Israeli athletes' success is growing internationally - Yael Arad

The panel also discussed whether Russia and Belarus should be banned from the Olympics.

Sir Hugh Robertson, Chairman of the British Olympic Association and Yael Arad, President of the Olympic Committee of Israel at the Jerusalem Post London Conference, March 31, 2022.  (photo credit: MARC ISRAEL SELLEM/THE JERUSALEM POST)
Sir Hugh Robertson, Chairman of the British Olympic Association and Yael Arad, President of the Olympic Committee of Israel at the Jerusalem Post London Conference, March 31, 2022.
(photo credit: MARC ISRAEL SELLEM/THE JERUSALEM POST)

Ironically, while sporting competition often pits two people or sides against each other, sport as a whole is a unique unifier both across countries and within societies.

Olympic Committee of Israel President Yael Arad at The Jerusalem Post London Conference, March 31, 2022 (credit: David Kenny)

It is this unifying aspect of sports that served as the framework for a fascinating panel titled "Olympics as a Bridge" at The Jerusalem Post Group's congress on Thursday at Tottenham Hotspur Stadium in London.

For more panels and interviews from The Jerusalem Post London Conference, click here >>

Featuring Olympic Committee of Israel President Yael Arad – Israel’s first Olympic medalist (Barcelona 1992) – and British Olympic Association Chairman Rt Hon Sir Hugh Robertson, a number of intriguing issues were covered, including sporting development in Israel, the expansion of technology in the training world and the increasing insertion of political agendas and social advocacy into the athletic arena. 

Arad began by discussing the growing success of Israeli athletes in international competitions, most notably the Olympics.

"You can see such a change throughout the country, Israeli sports is for sure getting better over time," noted the former Olympic silver medalist in judo. "It isn't just the medals we are winning, but the amount of finals our athletes are reaching, which is really a great indication of growth. As well as the diversity of the different sports in which we excel. Before we used to win in judo and windsurfing, but now we are producing some of the top gymnasts in the world as well."

Tokyo 2020 Olympics - Gymnastics - Rhythmic - Individual All-Around - Medal Ceremony - Ariake Gymnastics Centre, Tokyo, Japan - August 7, 2021. Gold medallist Linoy Ashram of Israel poses with her medal (credit: REUTERS/LISI NIESNER)Tokyo 2020 Olympics - Gymnastics - Rhythmic - Individual All-Around - Medal Ceremony - Ariake Gymnastics Centre, Tokyo, Japan - August 7, 2021. Gold medallist Linoy Ashram of Israel poses with her medal (credit: REUTERS/LISI NIESNER)

Robertson, who obviously leads a much larger sports body than Israel, concurred.

"You need to be focused, and a production line that continues to produce athletes tells you that the production is right. You need coaches, staff, money, but also a culture of success, which breeds more success."

Arad gave a nod to the Brits and said that Israel takes its lead from the other great sports countries.

"We looked closely at GB’s preparations for Tokyo. Today in Israel we give 80% of the budget to 20% of the athletes, because we have learned that success comes by giving more support to sports in which we believe we can succeed. Also, sports are long cycles, not from one year to another. Talent doesn't just appear out of nowhere one day, it has to be developed over the life of an athlete from childhood. And I think we have our eye on the big picture. In Tokyo we had 18 finalists, which corresponded with our investments. If we want to be more successful in Los Angeles 2028 we have to invest in youth today, not just senior-level athletes."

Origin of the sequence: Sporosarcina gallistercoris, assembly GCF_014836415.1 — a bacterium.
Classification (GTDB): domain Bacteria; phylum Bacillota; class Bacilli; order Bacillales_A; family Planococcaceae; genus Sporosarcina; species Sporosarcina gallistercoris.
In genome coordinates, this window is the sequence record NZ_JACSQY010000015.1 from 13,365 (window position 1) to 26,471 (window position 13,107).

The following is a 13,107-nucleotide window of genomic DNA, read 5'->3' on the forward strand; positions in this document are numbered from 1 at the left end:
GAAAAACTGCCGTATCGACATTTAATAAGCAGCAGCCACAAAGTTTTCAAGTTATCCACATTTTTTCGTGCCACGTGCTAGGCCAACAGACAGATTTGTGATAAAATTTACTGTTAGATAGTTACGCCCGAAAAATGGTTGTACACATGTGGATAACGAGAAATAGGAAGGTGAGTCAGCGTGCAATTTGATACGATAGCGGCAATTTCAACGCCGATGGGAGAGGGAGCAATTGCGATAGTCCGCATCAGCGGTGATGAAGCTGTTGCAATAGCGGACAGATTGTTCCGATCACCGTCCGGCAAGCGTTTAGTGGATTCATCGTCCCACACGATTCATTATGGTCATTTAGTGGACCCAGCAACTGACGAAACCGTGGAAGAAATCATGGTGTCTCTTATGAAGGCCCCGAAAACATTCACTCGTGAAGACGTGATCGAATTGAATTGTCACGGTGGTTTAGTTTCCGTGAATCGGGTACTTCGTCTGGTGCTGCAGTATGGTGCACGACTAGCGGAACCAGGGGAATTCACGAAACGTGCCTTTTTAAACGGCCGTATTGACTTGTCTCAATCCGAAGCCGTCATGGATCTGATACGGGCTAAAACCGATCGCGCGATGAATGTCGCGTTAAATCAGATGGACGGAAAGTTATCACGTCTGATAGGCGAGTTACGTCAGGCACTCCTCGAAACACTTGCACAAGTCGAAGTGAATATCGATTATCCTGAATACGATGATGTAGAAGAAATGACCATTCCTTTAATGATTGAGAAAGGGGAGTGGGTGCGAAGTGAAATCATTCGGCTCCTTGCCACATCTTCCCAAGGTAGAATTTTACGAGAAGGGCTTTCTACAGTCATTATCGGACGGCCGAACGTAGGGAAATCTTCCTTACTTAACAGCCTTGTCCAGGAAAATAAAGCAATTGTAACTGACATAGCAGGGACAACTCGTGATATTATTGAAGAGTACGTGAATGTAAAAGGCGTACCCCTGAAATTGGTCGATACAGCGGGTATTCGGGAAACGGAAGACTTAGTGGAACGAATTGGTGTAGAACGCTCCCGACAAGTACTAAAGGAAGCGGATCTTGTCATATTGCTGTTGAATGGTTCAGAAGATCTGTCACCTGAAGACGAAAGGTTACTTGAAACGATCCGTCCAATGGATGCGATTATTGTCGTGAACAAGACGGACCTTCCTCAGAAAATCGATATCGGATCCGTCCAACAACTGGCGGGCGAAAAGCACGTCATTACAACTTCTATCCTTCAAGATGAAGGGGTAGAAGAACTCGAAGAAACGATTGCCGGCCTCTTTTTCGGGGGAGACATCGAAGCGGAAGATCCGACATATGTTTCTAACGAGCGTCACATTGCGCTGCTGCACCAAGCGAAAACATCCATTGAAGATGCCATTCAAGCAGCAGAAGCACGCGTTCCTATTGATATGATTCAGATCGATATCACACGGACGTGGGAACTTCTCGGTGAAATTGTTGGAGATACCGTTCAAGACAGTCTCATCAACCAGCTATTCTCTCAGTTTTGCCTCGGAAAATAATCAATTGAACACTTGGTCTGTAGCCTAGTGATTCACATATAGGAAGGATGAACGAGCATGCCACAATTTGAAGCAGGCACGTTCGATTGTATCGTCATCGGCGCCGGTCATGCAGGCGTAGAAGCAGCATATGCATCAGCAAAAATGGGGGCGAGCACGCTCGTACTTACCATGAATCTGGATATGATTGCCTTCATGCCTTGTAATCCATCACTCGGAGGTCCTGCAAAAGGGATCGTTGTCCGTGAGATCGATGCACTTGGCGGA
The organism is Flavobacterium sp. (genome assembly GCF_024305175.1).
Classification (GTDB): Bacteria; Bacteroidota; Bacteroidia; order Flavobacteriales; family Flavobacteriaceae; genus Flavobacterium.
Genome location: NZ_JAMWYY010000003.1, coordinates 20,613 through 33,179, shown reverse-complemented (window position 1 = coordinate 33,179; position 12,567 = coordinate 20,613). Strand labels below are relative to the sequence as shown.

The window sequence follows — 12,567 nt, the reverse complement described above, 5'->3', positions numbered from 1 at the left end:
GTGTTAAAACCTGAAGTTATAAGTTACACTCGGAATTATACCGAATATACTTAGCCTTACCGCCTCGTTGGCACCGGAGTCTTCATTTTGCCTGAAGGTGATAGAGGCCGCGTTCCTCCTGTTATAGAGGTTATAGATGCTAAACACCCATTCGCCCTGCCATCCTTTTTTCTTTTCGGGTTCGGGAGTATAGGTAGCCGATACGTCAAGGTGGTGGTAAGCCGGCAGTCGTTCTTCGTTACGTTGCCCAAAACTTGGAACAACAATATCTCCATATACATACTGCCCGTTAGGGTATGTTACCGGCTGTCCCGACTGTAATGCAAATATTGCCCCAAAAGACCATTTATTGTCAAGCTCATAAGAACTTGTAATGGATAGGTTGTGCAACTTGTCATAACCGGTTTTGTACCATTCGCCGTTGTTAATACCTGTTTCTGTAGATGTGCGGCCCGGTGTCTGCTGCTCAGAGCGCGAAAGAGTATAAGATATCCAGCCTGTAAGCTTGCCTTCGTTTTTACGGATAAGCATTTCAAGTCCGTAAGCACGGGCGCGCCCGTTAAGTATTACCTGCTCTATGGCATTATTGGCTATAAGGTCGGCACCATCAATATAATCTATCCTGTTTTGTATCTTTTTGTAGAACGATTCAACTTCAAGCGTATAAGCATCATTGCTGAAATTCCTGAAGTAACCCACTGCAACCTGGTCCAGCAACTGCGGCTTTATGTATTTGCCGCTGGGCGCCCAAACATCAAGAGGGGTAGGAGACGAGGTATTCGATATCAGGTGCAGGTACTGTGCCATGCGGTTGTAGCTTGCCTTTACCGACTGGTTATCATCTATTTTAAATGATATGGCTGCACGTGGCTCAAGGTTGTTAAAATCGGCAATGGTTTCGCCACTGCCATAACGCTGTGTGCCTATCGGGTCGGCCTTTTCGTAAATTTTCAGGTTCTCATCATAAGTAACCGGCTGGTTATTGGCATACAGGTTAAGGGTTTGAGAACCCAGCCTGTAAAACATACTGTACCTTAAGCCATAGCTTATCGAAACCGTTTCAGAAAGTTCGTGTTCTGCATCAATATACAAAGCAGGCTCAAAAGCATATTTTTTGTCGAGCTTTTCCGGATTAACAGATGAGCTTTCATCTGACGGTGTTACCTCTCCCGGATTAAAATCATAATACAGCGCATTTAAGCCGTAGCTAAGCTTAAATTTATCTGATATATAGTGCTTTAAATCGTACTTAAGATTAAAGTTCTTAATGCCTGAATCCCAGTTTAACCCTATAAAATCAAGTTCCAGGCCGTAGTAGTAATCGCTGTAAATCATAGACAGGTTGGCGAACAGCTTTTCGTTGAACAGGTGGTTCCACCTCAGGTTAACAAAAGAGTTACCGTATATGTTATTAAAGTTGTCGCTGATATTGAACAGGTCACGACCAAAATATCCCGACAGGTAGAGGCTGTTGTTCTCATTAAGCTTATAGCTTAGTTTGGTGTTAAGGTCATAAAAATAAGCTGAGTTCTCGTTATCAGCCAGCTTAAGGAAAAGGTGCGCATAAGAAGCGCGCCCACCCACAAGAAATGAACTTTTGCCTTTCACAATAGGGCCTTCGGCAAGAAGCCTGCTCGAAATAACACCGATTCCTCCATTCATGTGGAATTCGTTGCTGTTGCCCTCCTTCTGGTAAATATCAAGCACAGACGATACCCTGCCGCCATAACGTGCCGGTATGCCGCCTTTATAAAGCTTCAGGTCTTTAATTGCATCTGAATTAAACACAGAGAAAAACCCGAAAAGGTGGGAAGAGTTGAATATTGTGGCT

As with most industries today, the impact of technology on sports is enormous and impossible to ignore.

"In the world of sports today technology is super important," explained Arad. "In Israel, we work with the Technion, we bring the coaches and professors together. When I was a professional we trained and worked hard, but now there is another element."

"Yael is absolutely right, technology can give you an edge," noted Robertson. "Winning results are often a matter of fragments of seconds. Israel is known for its tech, which can give it an advantage going forwards."

While sports have tended to try and remain an apolitical endeavor globally, they also hold great power to help bring about change in the world. Arad and Robertson both discussed whether it is appropriate for Russia and Belarus to be excluded from international sports competitions as a result of the invasion of Ukraine.

"The International Olympic Committee usually doesn’t let countries use politics against each other. For Russia, one of the main values of the Olympics was bridging – the solidarity between nations, and I feel that it is a right decision to exclude Russia, and let the athletes around the world compete and be safe."

Robertson took a slightly more nuanced approach, especially when posed with the question of whether one day Israel may be boycotted by Arab nations.

"I never supported boycotts, one because it doesn’t work and two because young athletes don’t deserve it....I also think this case with Russia is different...and I am absolutely not worried that this will lead to a 'slippery slope' of the sports world becoming politicized.

"In China, for example, we were against a boycott because we still maintain business and cultural ties. Israel is the only functioning democracy in the Middle East and should not be confused with Russia, we will never support sanctions [against the Israelis]."

Arad added: "The IOC backs us. If someone boycotts us, they will be barred from hosting events in the future."